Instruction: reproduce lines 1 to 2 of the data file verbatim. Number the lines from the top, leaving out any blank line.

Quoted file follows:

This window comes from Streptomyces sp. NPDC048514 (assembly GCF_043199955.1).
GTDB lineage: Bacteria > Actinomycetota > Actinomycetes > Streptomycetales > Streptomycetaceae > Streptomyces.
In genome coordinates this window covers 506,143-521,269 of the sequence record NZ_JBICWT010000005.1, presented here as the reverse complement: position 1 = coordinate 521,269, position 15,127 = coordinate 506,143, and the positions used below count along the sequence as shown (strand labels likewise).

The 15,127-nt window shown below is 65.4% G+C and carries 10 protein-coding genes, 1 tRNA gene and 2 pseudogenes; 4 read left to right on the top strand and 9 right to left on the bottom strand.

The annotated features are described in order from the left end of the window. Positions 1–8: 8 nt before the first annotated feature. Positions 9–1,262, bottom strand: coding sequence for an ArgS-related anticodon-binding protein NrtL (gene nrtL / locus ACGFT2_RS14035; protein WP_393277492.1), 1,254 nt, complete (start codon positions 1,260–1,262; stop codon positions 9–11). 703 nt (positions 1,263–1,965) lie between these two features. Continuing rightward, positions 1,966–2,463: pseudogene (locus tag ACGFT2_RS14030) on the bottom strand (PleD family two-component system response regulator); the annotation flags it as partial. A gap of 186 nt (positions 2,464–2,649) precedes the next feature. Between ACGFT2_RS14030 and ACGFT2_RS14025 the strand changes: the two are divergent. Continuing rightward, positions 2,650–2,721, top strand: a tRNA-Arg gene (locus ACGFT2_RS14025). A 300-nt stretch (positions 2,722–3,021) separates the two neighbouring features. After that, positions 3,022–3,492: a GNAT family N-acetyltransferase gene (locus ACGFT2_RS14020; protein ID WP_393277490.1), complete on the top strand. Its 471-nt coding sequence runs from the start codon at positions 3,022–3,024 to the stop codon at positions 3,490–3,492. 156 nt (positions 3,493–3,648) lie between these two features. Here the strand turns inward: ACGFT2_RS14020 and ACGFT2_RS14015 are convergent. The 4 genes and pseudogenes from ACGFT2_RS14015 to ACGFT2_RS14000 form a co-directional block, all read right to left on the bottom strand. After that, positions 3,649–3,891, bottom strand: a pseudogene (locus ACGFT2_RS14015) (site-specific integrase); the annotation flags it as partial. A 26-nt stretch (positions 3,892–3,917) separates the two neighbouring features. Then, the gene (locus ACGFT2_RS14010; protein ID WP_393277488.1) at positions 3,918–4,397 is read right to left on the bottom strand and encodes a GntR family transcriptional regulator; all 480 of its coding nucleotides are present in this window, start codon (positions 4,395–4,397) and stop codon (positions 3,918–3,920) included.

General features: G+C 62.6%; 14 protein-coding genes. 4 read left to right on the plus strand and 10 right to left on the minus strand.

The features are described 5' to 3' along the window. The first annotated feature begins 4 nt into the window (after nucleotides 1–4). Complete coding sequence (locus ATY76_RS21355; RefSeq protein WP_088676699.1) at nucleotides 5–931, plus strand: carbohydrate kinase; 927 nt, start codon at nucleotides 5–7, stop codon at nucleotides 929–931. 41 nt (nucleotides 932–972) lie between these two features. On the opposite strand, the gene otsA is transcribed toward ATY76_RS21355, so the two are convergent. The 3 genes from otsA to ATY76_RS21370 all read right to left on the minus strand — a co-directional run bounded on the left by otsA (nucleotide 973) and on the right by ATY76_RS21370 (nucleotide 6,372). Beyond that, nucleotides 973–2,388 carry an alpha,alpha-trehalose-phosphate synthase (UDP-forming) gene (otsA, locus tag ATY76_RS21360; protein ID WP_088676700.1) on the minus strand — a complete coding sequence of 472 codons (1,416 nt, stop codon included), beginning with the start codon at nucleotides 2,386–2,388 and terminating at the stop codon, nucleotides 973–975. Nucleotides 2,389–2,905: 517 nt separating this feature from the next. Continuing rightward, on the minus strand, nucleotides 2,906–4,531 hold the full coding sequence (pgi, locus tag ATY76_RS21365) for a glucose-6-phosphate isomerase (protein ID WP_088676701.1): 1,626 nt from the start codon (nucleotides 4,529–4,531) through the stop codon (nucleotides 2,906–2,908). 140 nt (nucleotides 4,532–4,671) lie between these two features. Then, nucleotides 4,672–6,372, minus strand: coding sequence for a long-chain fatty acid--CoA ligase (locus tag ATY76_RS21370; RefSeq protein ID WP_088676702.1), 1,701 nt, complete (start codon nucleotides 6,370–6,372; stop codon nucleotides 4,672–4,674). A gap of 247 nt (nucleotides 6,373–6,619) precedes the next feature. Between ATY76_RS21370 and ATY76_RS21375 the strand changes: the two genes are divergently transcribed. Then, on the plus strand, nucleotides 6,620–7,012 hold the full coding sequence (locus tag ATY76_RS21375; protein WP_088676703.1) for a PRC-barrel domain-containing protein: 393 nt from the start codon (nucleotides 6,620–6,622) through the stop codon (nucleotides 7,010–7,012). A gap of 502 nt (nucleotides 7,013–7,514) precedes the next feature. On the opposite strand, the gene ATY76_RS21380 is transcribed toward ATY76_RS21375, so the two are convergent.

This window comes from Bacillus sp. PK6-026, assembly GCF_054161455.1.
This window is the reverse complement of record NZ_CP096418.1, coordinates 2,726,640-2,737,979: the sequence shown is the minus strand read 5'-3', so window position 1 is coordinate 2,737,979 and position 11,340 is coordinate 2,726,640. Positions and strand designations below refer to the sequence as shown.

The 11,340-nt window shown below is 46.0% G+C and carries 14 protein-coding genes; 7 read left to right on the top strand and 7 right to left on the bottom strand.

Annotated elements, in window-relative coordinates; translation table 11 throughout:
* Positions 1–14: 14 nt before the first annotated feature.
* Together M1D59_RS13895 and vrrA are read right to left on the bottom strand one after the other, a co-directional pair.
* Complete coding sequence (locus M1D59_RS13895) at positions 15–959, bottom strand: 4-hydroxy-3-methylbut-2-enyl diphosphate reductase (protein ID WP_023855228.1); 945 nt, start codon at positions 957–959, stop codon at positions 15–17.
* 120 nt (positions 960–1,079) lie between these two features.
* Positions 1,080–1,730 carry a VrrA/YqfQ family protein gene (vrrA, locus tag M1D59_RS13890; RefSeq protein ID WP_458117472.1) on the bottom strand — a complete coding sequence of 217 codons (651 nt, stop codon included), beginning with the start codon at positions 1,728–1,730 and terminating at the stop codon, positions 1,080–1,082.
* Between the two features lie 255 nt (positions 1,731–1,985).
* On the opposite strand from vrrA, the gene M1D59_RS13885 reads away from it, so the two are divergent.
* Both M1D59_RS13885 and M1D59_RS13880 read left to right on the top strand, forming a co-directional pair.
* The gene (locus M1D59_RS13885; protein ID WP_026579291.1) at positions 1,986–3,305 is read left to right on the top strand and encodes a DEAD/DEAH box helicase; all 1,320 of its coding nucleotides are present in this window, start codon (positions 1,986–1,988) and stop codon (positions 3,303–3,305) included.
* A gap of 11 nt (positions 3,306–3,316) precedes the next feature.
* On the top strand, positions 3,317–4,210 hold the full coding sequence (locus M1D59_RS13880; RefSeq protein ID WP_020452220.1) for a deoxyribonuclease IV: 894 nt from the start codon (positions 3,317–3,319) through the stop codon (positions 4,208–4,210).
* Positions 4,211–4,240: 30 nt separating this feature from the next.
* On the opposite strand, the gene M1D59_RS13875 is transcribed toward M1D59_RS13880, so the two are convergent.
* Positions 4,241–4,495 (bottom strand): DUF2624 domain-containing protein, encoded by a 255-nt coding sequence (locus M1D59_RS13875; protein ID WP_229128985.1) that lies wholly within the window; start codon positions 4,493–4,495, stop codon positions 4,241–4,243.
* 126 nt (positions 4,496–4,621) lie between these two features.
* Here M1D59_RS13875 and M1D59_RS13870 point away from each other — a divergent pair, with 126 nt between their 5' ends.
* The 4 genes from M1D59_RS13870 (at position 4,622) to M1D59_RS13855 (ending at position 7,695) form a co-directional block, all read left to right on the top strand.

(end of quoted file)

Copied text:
This window comes from Streptomyces sp. NPDC048514 (assembly GCF_043199955.1).
GTDB lineage: Bacteria > Actinomycetota > Actinomycetes > Streptomycetales > Streptomycetaceae > Streptomyces.